Intel's new push for Ultrabooks will be the company's largest campaign since the big Intel Centrino campaign of 2003, the company said on Wednesday.
Starting this week, consumers will be bombarded with television commercials, online experiences and print ads that Intel is hailing as "cinematic and epic." The multi-faceted global campaign will be called "A New Era of Computing" and aimed to market the Ultrabook form factor experience as a new "exciting and innovative" way to work and play.
"'A New Era of Computing' is going to be very different from what you’ve seen from Intel in a long time," said Kevin Sellers, vice president, Sales and Marketing Group and director, Advertising and Digital Marketing. "This is not a campaign where we’re talking about the microprocessor or Intel the company. Instead, we’re giving a cinematic and epic feel to how Intel-inspired Ultrabook systems are ushering in a new era of computing and making everything else seem like ancient history."
The initial spots will set out to make your desktop look like a dried up tombstone, set in the American Old West, ancient China and medieval times. The Ultrabook will shine like fresh alien technology delivered straight from the heavens while sweeping aside the old-school solutions we use today. The spots were directed by Daniel Kleinman, a British TV commercial and music video director who also helmed the title sequence for several James Bond movies.
"Desperado" will debut on April 6 after a world premiere through paid promotion on Twitter. "House of Flying Laptops" will highlight Ultrabooks’ extended battery life while nodding to stylish martial arts films like "House of Flying Daggers" and "Crouching Tiger, Hidden Dragon." The third commercial, "Round Table," will be set inside a medieval European castle and underscore Ultrabooks' small form factor and high performance.
Each ad ends with a metaphoric twist as the original ancient setting transforms to a modern-day one," Intel said. A voiceover at the end says, "Suddenly, everything else seems old-fashioned. Ultrabook. Inspired by Intel."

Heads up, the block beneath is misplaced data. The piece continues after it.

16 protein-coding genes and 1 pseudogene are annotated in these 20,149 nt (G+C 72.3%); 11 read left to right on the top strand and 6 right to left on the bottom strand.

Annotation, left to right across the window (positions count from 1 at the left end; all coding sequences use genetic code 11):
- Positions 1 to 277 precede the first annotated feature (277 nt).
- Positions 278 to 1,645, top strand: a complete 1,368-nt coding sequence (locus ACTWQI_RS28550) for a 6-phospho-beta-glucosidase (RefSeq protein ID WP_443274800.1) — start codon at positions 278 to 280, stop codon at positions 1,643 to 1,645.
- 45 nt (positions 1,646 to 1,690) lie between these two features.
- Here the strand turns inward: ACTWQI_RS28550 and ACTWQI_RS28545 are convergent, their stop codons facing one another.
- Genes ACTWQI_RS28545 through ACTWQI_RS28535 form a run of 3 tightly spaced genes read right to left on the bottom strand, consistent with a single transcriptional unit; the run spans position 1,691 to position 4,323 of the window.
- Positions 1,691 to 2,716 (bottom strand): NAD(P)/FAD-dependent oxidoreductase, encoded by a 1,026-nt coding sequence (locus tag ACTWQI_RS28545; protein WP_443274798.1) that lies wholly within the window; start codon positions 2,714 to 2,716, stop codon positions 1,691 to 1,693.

The three commercials will be staggered through May in the United States and abroad. However the campaign will allow consumers to interact with the spots online starting mid-April. "We’re expanding the stories of the commercials, making them more personalized, fun and sharable," Sellers said. "Nothing like this has been done on such an epic scale. We shot scenes for the interactive experience as we were making the commercials in Spain and China to ensure that what you see on TV and online will be beautifully interwoven."
Print ads that debut on April 23 in initial markets will suggest how futuristic the Ultrabook is, the company said.
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Mac's response: Arise, Justin Long!Reply
Yay! expect to see more lame ads soon.
Lame idea Intel. Instead of bashing desktops (your bread and butter), why not just show how equally nice and useful the ultrabooks are? They sure are nicer and more functional (and durable) than tablets. A nice form factor with a built in screen protector (lol) and a real keyboard... wow, amazing. Tablets suck for anything but surfing the web, casual games and very short email replies.Reply
"Ultrabook" is such a stupid name. There's nothing "ultra" about them! The Macbook Air has been around since 2008 or so with their whole "Ooh, look at me, I can fit into an envelope" ads, and they're just now coming up with this crap?Reply
Sorry, Intel. You missed your window there, buddy...
So this is the best they come up with? Cowboy and Aliens? I thought they had cash to spare, but this is plain throwing it down the drain.Reply
I think this money would've been better spent making the notebooks cheaper for OEMs and consumers.
Will Megan Fox be pouting in their ads?Reply
We really have actually no need for something between a tablet and a normal notebook.Reply
This ultrabook stuff are just light laptops.
but can it play Crysis ?Reply
Dspider intel did not miss anything when it comes to the air. Its intel inside.Reply
What they have missed or have not yet tried is the Pads.
Marketing should have solid footing in reality to bring in sustainable success. I doubt the Ultrabook concept will carry such epic advantage or leapfrog advancement to end users eventually. I'm scratching my head while trying to find anything new there. If this Ultrabook had come to market 5 years earlier with the same price level, I might be bought up by the cinematic and epic marketing. Now that I get used to many under- $900 performance laptops, this is nothing but to squeeze the market in order to compensate dipping pocket due to sagging market growth.Reply
At the bottom line, Intel doesn't care who makes the computers with their CPU's. A sale to Apple or a Sale to Asus is the same to them. The Ultrabook concept was a nice idea, to get people thinking about something that computer manufacturers could actually turn a profit on for a change. But the race to the bottom, with all the cheap crappy parts that entails got started way too fast for it to have any real impact.Reply